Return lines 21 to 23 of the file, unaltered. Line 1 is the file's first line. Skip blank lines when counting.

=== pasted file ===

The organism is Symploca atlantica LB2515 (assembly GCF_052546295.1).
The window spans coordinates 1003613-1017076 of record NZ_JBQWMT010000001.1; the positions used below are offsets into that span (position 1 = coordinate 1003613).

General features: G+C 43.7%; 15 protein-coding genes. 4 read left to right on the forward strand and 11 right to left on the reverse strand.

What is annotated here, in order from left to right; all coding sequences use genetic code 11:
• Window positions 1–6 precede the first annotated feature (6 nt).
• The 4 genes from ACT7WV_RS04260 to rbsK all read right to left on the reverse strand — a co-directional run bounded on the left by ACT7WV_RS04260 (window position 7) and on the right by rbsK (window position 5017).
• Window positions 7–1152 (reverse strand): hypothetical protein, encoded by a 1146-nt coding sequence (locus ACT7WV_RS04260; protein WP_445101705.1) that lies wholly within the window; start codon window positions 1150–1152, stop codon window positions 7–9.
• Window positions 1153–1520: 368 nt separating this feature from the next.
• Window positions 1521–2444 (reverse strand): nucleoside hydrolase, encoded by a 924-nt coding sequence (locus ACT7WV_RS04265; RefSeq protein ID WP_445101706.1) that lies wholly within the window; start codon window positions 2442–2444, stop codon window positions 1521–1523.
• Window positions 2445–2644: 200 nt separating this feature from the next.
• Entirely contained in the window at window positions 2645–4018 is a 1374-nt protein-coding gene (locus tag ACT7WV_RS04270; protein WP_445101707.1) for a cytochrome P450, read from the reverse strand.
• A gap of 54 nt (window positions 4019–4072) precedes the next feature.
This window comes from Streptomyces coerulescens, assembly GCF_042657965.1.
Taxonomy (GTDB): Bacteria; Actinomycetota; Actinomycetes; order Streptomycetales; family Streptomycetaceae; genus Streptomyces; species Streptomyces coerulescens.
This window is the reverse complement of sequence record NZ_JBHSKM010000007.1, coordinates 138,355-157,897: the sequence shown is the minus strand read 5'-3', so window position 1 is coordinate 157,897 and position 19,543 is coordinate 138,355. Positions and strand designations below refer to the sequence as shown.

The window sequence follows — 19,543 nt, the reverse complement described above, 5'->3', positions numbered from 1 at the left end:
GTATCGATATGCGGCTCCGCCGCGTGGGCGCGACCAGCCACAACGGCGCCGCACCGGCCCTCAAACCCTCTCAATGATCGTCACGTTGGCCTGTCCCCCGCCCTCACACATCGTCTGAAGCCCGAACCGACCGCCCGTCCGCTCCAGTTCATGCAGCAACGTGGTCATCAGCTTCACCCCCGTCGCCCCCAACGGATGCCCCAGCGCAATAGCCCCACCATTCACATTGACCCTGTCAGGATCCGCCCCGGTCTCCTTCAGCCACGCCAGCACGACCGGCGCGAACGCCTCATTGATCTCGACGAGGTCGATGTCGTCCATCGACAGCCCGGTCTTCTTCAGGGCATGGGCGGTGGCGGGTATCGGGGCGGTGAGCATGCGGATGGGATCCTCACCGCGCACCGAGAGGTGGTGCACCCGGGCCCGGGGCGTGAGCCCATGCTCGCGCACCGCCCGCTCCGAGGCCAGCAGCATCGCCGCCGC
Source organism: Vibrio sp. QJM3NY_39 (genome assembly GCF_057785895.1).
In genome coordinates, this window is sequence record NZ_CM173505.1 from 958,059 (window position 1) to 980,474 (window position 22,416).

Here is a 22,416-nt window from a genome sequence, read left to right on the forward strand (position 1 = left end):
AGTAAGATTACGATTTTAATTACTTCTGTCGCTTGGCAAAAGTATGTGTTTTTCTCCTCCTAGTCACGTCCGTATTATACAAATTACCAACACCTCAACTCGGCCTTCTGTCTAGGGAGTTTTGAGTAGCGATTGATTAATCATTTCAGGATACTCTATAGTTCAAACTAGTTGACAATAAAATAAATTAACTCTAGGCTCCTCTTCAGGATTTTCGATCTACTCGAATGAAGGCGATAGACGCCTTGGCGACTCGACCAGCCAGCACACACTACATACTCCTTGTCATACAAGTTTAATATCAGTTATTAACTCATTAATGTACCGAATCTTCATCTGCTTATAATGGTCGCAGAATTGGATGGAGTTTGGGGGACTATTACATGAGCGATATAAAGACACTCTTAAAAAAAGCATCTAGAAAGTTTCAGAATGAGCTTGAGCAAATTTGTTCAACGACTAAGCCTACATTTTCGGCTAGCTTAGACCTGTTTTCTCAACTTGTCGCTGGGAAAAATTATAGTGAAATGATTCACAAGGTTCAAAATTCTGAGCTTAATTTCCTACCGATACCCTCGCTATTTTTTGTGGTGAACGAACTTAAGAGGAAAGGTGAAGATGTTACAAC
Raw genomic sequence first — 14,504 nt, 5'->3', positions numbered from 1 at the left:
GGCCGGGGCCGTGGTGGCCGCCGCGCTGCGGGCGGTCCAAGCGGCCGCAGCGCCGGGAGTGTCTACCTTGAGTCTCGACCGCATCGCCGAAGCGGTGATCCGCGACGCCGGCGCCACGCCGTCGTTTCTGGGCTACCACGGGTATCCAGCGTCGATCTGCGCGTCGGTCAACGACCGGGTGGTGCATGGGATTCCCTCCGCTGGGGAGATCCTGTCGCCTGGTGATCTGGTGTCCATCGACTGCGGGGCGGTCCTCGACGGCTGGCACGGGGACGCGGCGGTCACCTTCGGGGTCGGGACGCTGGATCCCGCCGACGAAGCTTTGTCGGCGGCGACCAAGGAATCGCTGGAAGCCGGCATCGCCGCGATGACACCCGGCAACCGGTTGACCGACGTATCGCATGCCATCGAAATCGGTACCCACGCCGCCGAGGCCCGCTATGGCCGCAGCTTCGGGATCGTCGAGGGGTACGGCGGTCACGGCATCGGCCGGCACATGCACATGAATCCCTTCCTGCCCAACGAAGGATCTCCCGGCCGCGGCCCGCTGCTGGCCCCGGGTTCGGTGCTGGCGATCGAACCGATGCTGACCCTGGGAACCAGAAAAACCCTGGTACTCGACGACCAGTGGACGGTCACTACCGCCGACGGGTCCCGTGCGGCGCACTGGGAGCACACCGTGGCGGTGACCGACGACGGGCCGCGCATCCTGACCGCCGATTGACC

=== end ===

AGTAAGATTACGATTTTAATTACTTCTGTCGCTTGGCAAAAGTATGTGTTTTTCTCCTCCTAGTCACGTCCGTATTATACAAATTACCAACACCTCAACTCGGCCTTCTGTCTAGGGAGTTTTGAGTAGCGATTGATTAATCATTTCAGGATACTCTATAGTTCAAACTAGTTGACAATAAAATAAATTAACTCTAGGCTCCTCTTCAGGATTTTCGATCTACTCGAATGAAGGCGATAGACGCCTTGGCGACTCGACCAGCCAGCACACACTACATACTCCTTGTCATACAAGTTTAATATCAGTTATTAACTCATTAATGTACCGAATCTTCATCTGCTTATAATGGTCGCAGAATTGGATGGAGTTTGGGGGACTATTACATGAGCGATATAAAGACACTCTTAAAAAAAGCATCTAGAAAGTTTCAGAATGAGCTTGAGCAAATTTGTTCAACGACTAAGCCTACATTTTCGGCTAGCTTAGACCTGTTTTCTCAACTTGTCGCTGGGAAAAATTATAGTGAAATGATTCACAAGGTTCAAAATTCTGAGCTTAATTTCCTACCGATACCCTCGCTATTTTTTGTGGTGAACGAACTTAAGAGGAAAGGTGAAGATGTTACAAC
Raw genomic sequence first — 14,504 nt, 5'->3', positions numbered from 1 at the left:
GGCCGGGGCCGTGGTGGCCGCCGCGCTGCGGGCGGTCCAAGCGGCCGCAGCGCCGGGAGTGTCTACCTTGAGTCTCGACCGCATCGCCGAAGCGGTGATCCGCGACGCCGGCGCCACGCCGTCGTTTCTGGGCTACCACGGGTATCCAGCGTCGATCTGCGCGTCGGTCAACGACCGGGTGGTGCATGGGATTCCCTCCGCTGGGGAGATCCTGTCGCCTGGTGATCTGGTGTCCATCGACTGCGGGGCGGTCCTCGACGGCTGGCACGGGGACGCGGCGGTCACCTTCGGGGTCGGGACGCTGGATCCCGCCGACGAAGCTTTGTCGGCGGCGACCAAGGAATCGCTGGAAGCCGGCATCGCCGCGATGACACCCGGCAACCGGTTGACCGACGTATCGCATGCCATCGAAATCGGTACCCACGCCGCCGAGGCCCGCTATGGCCGCAGCTTCGGGATCGTCGAGGGGTACGGCGGTCACGGCATCGGCCGGCACATGCACATGAATCCCTTCCTGCCCAACGAAGGATCTCCCGGCCGCGGCCCGCTGCTGGCCCCGGGTTCGGTGCTGGCGATCGAACCGATGCTGACCCTGGGAACCAGAAAAACCCTGGTACTCGACGACCAGTGGACGGTCACTACCGCCGACGGGTCCCGTGCGGCGCACTGGGAGCACACCGTGGCGGTGACCGACGACGGGCCGCGCATCCTGACCGCCGATTGACC